How to avoid civil court delays
The civil court system is stretched and long delays are common.
By seeking advice early and taking sensible steps, you can avoid unnecessary delays adding to already lengthy wait times.
Law Society Gazette Reports more Court Delays
According to the Law Society Gazette, the Civil Court system is dealing with such a backlog that Costs Management Conferences (CMCs) are taking 10 months to be listed in some cases.
What are Costs Management Conferences (CMCs)?
CMCs have been introduced since 1 April 2013 in an attempt to make the costs of taking a matter to Court clearer.
They are necessary in cases where a claim over £25,000 (or £10,000 where it is likely there will be a trial longer than one day) is made. All parties must file a costs budget. This sets out the anticipated costs of taking the matter to trial.
Parties must then comment upon the others’ budget. The Court approves the budget by taking an active role, amending it as a judge sees fit. The Court aims to ensure the costs are reasonable and proportionate.
In reality though, with CMCs taking up to 10 months to be listed, the costs budgeting process has added another delay in an already stretched Court system.
If you have a dispute
If you have a dispute which may end up at Court it would be sensible to take advice early.
Consider what steps can be taken to resolve matters, but ensure the case is prepared and ready to issue at Court at the earliest possible stage. This will ensure your matter is not delayed further.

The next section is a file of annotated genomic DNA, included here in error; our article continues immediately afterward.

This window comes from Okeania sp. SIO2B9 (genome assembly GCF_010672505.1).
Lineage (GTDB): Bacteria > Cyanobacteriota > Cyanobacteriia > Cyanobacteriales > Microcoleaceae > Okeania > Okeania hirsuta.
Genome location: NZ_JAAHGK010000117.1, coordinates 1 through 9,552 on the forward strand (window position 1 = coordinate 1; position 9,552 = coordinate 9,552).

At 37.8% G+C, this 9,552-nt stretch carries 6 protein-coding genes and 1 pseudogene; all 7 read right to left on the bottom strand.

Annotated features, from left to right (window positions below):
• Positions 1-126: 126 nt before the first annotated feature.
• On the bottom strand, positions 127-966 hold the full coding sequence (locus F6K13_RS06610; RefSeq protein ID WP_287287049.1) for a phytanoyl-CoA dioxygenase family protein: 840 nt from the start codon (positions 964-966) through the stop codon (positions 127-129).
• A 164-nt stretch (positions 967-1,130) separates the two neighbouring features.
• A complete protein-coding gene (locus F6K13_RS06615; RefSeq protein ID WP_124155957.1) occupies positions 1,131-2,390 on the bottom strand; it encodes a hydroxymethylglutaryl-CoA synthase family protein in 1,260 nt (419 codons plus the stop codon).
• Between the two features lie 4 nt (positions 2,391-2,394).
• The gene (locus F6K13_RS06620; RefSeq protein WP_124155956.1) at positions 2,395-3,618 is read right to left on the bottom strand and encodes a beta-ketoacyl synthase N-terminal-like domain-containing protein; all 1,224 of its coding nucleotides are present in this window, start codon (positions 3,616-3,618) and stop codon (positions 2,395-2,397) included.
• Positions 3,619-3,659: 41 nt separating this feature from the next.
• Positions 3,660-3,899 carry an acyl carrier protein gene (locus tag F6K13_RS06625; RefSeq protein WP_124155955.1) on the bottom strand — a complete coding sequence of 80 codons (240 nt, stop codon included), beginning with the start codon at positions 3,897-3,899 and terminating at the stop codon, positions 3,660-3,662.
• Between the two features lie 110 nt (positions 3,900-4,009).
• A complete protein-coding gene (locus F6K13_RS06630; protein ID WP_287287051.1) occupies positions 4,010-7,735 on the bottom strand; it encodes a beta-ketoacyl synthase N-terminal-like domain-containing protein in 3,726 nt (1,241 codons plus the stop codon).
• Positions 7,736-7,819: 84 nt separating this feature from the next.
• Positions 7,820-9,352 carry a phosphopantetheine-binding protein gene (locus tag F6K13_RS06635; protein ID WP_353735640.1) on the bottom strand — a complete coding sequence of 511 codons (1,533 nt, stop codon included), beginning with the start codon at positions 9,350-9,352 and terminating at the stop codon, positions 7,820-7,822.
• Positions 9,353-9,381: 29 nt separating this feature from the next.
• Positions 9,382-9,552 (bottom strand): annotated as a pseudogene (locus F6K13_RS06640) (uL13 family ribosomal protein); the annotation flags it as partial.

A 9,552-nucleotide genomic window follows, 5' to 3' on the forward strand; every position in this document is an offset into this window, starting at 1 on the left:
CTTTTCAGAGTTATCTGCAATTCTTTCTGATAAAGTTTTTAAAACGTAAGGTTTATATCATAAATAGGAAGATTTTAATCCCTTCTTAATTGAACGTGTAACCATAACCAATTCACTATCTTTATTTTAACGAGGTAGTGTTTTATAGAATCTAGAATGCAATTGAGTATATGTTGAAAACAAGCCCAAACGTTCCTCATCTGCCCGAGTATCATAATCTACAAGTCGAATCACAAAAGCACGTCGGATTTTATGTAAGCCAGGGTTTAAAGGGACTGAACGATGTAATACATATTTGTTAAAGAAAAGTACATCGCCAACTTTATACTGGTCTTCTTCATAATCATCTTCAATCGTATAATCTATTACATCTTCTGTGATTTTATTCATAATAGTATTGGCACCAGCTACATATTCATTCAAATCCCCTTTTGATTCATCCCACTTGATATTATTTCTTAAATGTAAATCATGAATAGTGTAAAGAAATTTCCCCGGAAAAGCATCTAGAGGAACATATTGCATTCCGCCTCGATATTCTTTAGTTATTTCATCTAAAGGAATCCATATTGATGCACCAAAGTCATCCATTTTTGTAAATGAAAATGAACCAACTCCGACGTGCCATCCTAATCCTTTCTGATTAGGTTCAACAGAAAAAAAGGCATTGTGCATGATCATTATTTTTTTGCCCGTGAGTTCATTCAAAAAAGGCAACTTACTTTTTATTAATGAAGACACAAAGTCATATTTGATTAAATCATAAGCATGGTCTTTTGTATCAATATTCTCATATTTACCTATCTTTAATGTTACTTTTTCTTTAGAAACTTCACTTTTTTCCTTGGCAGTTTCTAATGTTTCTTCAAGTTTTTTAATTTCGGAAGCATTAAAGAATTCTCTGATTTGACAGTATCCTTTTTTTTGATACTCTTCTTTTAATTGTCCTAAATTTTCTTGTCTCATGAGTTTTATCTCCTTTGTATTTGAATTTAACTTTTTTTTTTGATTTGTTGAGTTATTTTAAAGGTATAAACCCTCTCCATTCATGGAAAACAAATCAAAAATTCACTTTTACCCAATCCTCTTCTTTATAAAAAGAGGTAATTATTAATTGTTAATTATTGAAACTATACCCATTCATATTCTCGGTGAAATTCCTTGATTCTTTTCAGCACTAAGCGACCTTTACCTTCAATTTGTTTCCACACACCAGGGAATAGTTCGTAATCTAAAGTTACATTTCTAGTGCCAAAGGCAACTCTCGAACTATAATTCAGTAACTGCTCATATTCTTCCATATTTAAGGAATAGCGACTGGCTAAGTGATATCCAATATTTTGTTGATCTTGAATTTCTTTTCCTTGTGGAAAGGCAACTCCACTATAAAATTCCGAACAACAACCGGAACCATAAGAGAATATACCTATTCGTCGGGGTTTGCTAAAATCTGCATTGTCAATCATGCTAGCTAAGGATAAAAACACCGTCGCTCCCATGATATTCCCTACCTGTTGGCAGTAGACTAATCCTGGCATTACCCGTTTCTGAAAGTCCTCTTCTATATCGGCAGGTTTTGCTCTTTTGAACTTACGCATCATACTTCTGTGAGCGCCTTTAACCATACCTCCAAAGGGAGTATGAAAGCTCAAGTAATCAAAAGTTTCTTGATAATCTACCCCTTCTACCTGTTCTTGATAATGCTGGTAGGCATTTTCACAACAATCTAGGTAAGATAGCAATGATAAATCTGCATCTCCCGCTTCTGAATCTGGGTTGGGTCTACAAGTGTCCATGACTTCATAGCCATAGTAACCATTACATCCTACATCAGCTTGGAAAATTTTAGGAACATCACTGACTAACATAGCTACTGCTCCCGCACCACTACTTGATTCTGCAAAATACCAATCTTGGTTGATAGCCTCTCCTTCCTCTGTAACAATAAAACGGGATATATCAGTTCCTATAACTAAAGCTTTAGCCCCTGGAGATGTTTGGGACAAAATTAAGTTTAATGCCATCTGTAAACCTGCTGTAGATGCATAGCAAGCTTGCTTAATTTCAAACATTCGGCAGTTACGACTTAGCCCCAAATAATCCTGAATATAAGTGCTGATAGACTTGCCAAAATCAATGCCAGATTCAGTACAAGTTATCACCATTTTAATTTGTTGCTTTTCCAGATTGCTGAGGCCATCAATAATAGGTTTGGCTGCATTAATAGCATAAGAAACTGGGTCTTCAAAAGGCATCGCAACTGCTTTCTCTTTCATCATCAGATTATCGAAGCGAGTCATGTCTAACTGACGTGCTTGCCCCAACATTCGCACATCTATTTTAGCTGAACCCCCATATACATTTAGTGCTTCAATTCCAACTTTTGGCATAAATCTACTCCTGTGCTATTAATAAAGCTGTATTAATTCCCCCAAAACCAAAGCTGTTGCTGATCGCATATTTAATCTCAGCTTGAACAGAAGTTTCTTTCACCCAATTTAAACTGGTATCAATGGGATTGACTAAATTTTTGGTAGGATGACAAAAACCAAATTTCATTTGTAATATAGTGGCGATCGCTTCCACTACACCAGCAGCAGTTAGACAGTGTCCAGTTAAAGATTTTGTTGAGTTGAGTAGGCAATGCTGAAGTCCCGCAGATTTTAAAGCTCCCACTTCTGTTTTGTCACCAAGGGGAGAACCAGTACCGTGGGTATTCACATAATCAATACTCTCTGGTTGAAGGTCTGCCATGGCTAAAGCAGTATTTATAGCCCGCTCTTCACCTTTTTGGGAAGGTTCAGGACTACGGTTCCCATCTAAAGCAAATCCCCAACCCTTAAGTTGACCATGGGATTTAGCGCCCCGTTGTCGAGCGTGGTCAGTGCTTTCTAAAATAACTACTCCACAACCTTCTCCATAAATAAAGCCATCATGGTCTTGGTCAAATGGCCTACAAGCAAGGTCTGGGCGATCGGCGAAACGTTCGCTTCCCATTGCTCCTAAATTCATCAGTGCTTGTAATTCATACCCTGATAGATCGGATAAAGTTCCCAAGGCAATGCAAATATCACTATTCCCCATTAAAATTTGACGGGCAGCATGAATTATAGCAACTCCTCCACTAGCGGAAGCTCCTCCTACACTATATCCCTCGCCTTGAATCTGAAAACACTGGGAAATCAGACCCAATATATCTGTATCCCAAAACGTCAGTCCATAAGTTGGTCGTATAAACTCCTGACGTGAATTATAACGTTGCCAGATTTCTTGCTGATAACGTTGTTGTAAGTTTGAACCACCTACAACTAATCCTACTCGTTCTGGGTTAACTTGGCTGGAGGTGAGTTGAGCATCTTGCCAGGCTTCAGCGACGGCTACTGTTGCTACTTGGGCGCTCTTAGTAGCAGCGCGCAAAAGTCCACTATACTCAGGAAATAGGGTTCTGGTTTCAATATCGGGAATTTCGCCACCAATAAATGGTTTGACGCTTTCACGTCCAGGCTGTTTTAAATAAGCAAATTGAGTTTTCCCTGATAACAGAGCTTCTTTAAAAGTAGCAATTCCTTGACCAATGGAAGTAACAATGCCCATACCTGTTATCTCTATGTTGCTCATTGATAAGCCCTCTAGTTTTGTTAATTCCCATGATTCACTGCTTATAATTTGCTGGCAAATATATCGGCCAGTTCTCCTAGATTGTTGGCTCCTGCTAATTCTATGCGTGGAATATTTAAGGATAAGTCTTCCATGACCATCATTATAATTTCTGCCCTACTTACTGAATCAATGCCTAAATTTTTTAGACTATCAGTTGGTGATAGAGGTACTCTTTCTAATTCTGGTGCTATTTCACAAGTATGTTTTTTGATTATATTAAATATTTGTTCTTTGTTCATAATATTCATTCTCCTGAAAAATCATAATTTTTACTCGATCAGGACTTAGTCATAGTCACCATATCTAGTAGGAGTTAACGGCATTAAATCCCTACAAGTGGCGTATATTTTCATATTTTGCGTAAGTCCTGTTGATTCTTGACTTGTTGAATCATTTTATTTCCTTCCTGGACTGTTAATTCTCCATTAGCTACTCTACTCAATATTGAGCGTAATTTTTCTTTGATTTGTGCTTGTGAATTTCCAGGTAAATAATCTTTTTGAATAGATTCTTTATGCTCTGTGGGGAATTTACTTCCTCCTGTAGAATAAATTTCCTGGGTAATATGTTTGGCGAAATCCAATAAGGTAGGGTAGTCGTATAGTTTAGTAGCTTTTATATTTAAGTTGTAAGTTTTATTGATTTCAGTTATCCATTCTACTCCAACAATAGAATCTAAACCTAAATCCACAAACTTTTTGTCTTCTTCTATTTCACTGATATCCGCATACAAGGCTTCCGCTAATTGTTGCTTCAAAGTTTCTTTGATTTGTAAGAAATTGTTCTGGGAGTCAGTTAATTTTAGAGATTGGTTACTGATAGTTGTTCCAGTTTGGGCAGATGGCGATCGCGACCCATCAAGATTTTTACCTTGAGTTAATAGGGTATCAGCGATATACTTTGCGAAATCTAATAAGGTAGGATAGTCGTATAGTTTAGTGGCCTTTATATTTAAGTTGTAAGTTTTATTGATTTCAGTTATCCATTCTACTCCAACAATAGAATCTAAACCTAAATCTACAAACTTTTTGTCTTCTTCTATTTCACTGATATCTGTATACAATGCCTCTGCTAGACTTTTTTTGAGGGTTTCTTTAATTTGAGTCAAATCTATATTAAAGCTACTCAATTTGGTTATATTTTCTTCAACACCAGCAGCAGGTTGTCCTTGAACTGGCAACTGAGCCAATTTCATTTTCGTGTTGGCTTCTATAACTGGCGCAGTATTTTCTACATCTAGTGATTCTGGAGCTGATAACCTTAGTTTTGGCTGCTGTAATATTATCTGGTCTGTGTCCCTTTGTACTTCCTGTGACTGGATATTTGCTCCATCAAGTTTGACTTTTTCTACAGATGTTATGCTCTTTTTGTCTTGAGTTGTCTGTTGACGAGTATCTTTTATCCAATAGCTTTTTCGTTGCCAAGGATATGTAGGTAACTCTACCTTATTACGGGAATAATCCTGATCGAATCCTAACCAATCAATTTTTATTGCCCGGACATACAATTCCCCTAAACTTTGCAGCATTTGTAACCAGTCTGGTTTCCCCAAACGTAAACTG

Although issuing a claim should be considered a last resort, in the current circumstances it may be sensible to consider issuing and then negotiating or agreeing a stay. This would ensure that should you wish to pursue the matter further you are not waiting 10 months for the first hearing.
Each case is of course different. If you have any concerns, or are considering taking action you should contact our Dispute Resolution Team to discuss matters further.
This article is for general information purposes only. It does not constitute technical, financial, legal advice or any other type of professional advice and is no substitute for specific advice based on your individual circumstances. We do not accept responsibility or liability for any actions taken based on the information in this article. For more information, please click here.